Why was NC State chosen to lead the new research consortium?

President Obama announced yesterday the creation of the $140 million Next Generation Power Electronics Institute which will be headquartered at NC State’s Centennial Campus. The Institute will be a consortium of companies and universities that will develop the next generation of energy efficient electronic chips and devices. According to a release by NC State, the Institute will develop new energy solutions through the use and evolution of a technology called wide bandgap semiconductors.

The US DOE will provide $70 million to the Institute over the next 5 years to be matched by business, universities, and the State of North Carolina.  The consortium will consist of 7 universities and 18 companies including local powerhouses ABB and CREE. 

So why here? Why was NC State selected as the home of the Institute?  I think it’s for 3 key reasons:

  1. Local industry strength. We have an incredible array of local companies up and down the smart grid and cleantech sector.  These companies are global leaders in energy and smart grid innovation.  We sit at the convergence of this incredible mix of engineering, power, energy, and technology that will shape the world’s energy future.

  2. University and industry resources.  The Institute will join a host of university and industry resources here in the Triangle.  The Future Renewable Electric Energy Delivery and Management (FREEDM) Systems Center is an NSF-funded engineering research center focused on developing new technologies associated with the smart grid. The Center, which is also home to the Advanced Transportation Energy Center (ATEC), counts close to 50 companies as active industry partners. Its solid state transformer was recently named one of the world’s 10 most important emerging technologies by MIT’s Technology Review.  The North Carolina Solar Center, at NC State University, advances a sustainable energy economy by educating, demonstrating and providing support for clean energy technologies, practices and policies. The Solar Center serves as a resource for innovative, clean energy technologies through demonstration, technical assistance, outreach and training. It also administers the Database of Incentives for Renewables & Efficiency (DSIRE), a resource providing financial incentives and policies.  Advanced Energy is a nonprofit research institute that collaborates across the industrial, transportation, and renewable energy spectrum to discover, development, and implement sustainable solutions.  Our region is also home to the Research Triangle Cleantech Cluster (RTCC).  The RTCC is a non-profit economic development organization whose goal is to facilitate collaboration between companies, institutions and government agencies.  RTCC is one of only a handful of members of the International Cleantech Network, an international group of regional entities pushing cleantech innovation.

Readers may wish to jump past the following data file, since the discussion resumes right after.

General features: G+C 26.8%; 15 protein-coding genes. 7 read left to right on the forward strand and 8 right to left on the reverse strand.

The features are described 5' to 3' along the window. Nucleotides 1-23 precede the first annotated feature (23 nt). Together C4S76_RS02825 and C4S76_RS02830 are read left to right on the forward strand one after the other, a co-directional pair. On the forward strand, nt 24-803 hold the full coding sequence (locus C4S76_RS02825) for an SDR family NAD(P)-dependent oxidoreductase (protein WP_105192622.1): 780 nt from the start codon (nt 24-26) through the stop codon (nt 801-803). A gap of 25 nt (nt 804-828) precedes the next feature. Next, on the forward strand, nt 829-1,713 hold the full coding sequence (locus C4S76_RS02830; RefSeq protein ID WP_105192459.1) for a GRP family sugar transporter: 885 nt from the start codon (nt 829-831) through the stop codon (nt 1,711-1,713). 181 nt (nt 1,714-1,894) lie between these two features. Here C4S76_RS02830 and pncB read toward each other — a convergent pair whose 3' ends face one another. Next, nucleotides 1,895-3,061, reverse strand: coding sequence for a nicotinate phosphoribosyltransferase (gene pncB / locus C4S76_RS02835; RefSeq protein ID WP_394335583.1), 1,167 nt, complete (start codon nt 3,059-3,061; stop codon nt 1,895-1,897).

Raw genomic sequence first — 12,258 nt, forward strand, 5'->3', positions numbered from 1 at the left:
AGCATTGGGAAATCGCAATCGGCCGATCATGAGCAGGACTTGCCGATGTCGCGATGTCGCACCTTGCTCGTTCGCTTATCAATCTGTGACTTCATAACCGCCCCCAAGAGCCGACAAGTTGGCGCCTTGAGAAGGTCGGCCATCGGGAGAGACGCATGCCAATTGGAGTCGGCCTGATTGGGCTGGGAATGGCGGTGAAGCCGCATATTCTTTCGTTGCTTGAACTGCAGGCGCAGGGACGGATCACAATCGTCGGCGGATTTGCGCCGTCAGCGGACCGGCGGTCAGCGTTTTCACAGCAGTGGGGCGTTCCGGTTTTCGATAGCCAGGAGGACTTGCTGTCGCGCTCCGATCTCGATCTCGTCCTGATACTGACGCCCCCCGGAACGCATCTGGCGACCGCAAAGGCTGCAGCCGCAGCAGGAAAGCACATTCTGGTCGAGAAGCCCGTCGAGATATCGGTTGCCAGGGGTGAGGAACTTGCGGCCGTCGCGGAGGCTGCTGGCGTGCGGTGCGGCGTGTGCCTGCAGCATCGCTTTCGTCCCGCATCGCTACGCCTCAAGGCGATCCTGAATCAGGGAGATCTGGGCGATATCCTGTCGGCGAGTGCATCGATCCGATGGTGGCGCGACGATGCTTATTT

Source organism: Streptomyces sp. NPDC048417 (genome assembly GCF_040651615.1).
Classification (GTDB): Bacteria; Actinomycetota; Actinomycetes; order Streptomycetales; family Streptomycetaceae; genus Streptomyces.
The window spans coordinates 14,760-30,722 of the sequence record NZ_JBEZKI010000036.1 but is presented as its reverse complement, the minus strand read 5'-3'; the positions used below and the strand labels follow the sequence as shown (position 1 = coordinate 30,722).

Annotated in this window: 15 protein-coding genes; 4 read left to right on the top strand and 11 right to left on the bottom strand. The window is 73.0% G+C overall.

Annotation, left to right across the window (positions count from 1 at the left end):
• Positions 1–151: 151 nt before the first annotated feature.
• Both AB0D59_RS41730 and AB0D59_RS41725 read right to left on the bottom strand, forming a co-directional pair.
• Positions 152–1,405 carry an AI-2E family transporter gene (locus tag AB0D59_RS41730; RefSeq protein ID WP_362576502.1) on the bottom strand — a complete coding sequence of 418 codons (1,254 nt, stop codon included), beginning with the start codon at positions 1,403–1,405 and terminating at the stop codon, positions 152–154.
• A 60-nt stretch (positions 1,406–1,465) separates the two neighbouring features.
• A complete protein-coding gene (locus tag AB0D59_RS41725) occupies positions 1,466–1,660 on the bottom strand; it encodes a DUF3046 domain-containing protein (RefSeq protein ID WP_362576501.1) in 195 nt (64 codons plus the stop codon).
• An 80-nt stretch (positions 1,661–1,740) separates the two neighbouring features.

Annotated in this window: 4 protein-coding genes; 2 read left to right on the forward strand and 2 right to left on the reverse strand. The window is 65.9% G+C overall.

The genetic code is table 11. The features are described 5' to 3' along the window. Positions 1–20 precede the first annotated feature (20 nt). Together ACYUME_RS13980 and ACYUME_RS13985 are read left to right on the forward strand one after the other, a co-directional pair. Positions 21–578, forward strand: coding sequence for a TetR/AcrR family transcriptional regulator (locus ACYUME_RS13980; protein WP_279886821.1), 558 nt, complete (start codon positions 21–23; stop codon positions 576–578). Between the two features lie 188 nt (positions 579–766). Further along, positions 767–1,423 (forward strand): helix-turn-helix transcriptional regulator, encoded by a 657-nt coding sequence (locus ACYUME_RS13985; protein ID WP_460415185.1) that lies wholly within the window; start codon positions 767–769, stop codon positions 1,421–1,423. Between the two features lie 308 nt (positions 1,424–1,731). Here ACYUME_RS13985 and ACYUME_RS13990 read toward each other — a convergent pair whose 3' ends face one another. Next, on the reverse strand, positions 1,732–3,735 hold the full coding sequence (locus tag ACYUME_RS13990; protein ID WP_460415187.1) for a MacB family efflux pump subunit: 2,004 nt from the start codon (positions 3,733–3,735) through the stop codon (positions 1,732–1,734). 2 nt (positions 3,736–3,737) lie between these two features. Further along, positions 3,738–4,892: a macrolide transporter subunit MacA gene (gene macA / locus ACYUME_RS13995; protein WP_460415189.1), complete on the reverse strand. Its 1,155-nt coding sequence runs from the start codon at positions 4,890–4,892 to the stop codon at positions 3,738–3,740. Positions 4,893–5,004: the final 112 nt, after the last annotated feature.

3. People.  Talent – our highly skilled and educated workforce – are what drive innovation.  Our region is home to some of the best and brightest, particularly in smart grid. This project will create or sustain over 1,000 jobs in the first five years

This is a day of great news for NC State and the entire Triangle Region! Stay tuned, lots more to come. 

Be sure to keep up with all the smart grid and cleantech news by following us on Twitter @TriSmartGrid.

Author: Michael Haley, Project Manager, Wake County Economic Development


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